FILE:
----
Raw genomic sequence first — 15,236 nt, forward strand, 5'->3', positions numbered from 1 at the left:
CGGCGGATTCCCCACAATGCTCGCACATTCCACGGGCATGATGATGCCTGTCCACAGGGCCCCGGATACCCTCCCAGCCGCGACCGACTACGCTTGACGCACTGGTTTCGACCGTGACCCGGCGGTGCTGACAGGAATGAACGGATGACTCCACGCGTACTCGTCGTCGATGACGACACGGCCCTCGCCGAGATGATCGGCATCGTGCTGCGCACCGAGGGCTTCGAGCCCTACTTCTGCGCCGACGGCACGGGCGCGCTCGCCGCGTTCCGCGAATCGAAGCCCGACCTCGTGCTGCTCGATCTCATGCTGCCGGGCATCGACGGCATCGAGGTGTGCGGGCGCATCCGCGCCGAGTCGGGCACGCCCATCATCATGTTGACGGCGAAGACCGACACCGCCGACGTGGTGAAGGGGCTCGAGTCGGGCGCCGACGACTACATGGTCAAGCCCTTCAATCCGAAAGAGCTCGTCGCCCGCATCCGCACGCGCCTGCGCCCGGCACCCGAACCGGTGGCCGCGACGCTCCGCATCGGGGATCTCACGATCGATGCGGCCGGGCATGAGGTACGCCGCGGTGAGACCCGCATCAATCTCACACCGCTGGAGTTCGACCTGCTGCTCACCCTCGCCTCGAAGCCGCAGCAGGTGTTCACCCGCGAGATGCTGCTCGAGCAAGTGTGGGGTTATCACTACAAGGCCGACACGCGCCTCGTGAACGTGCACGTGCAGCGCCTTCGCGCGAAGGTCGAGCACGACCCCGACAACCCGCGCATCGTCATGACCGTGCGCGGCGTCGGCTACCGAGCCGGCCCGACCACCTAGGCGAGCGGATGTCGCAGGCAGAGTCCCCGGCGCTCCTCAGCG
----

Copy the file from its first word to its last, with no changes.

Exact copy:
Raw genomic sequence first — 15,236 nt, forward strand, 5'->3', positions numbered from 1 at the left:
CGGCGGATTCCCCACAATGCTCGCACATTCCACGGGCATGATGATGCCTGTCCACAGGGCCCCGGATACCCTCCCAGCCGCGACCGACTACGCTTGACGCACTGGTTTCGACCGTGACCCGGCGGTGCTGACAGGAATGAACGGATGACTCCACGCGTACTCGTCGTCGATGACGACACGGCCCTCGCCGAGATGATCGGCATCGTGCTGCGCACCGAGGGCTTCGAGCCCTACTTCTGCGCCGACGGCACGGGCGCGCTCGCCGCGTTCCGCGAATCGAAGCCCGACCTCGTGCTGCTCGATCTCATGCTGCCGGGCATCGACGGCATCGAGGTGTGCGGGCGCATCCGCGCCGAGTCGGGCACGCCCATCATCATGTTGACGGCGAAGACCGACACCGCCGACGTGGTGAAGGGGCTCGAGTCGGGCGCCGACGACTACATGGTCAAGCCCTTCAATCCGAAAGAGCTCGTCGCCCGCATCCGCACGCGCCTGCGCCCGGCACCCGAACCGGTGGCCGCGACGCTCCGCATCGGGGATCTCACGATCGATGCGGCCGGGCATGAGGTACGCCGCGGTGAGACCCGCATCAATCTCACACCGCTGGAGTTCGACCTGCTGCTCACCCTCGCCTCGAAGCCGCAGCAGGTGTTCACCCGCGAGATGCTGCTCGAGCAAGTGTGGGGTTATCACTACAAGGCCGACACGCGCCTCGTGAACGTGCACGTGCAGCGCCTTCGCGCGAAGGTCGAGCACGACCCCGACAACCCGCGCATCGTCATGACCGTGCGCGGCGTCGGCTACCGAGCCGGCCCGACCACCTAGGCGAGCGGATGTCGCAGGCAGAGTCCCCGGCGCTCCTCAGCG